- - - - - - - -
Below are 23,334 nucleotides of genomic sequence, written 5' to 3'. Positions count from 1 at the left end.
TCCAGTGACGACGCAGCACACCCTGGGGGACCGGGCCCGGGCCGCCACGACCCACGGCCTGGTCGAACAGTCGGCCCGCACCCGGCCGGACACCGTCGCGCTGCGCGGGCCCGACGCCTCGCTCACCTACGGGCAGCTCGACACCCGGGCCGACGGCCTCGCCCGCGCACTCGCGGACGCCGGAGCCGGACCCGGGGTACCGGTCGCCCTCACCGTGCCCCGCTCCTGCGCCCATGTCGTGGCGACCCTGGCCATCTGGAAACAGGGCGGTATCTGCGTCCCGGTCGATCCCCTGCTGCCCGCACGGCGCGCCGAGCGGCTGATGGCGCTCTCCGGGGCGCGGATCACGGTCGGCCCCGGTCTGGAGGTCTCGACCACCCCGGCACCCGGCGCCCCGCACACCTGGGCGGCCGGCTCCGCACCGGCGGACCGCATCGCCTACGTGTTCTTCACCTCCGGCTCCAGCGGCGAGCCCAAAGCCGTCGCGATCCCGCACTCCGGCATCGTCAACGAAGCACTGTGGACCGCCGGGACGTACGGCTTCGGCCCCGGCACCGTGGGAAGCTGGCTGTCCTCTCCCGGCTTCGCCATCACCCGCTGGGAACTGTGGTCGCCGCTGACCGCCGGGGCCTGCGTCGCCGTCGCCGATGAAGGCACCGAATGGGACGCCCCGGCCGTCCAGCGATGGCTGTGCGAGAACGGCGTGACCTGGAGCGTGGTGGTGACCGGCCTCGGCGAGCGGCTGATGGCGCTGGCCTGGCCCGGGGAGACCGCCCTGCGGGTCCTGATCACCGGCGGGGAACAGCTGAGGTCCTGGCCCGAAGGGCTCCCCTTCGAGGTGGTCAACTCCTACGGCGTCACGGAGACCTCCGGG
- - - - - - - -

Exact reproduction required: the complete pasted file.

Below are 23,334 nucleotides of genomic sequence, written 5' to 3'. Positions count from 1 at the left end.
TCCAGTGACGACGCAGCACACCCTGGGGGACCGGGCCCGGGCCGCCACGACCCACGGCCTGGTCGAACAGTCGGCCCGCACCCGGCCGGACACCGTCGCGCTGCGCGGGCCCGACGCCTCGCTCACCTACGGGCAGCTCGACACCCGGGCCGACGGCCTCGCCCGCGCACTCGCGGACGCCGGAGCCGGACCCGGGGTACCGGTCGCCCTCACCGTGCCCCGCTCCTGCGCCCATGTCGTGGCGACCCTGGCCATCTGGAAACAGGGCGGTATCTGCGTCCCGGTCGATCCCCTGCTGCCCGCACGGCGCGCCGAGCGGCTGATGGCGCTCTCCGGGGCGCGGATCACGGTCGGCCCCGGTCTGGAGGTCTCGACCACCCCGGCACCCGGCGCCCCGCACACCTGGGCGGCCGGCTCCGCACCGGCGGACCGCATCGCCTACGTGTTCTTCACCTCCGGCTCCAGCGGCGAGCCCAAAGCCGTCGCGATCCCGCACTCCGGCATCGTCAACGAAGCACTGTGGACCGCCGGGACGTACGGCTTCGGCCCCGGCACCGTGGGAAGCTGGCTGTCCTCTCCCGGCTTCGCCATCACCCGCTGGGAACTGTGGTCGCCGCTGACCGCCGGGGCCTGCGTCGCCGTCGCCGATGAAGGCACCGAATGGGACGCCCCGGCCGTCCAGCGATGGCTGTGCGAGAACGGCGTGACCTGGAGCGTGGTGGTGACCGGCCTCGGCGAGCGGCTGATGGCGCTGGCCTGGCCCGGGGAGACCGCCCTGCGGGTCCTGATCACCGGCGGGGAACAGCTGAGGTCCTGGCCCGAAGGGCTCCCCTTCGAGGTGGTCAACTCCTACGGCGTCACGGAGACCTCCGGG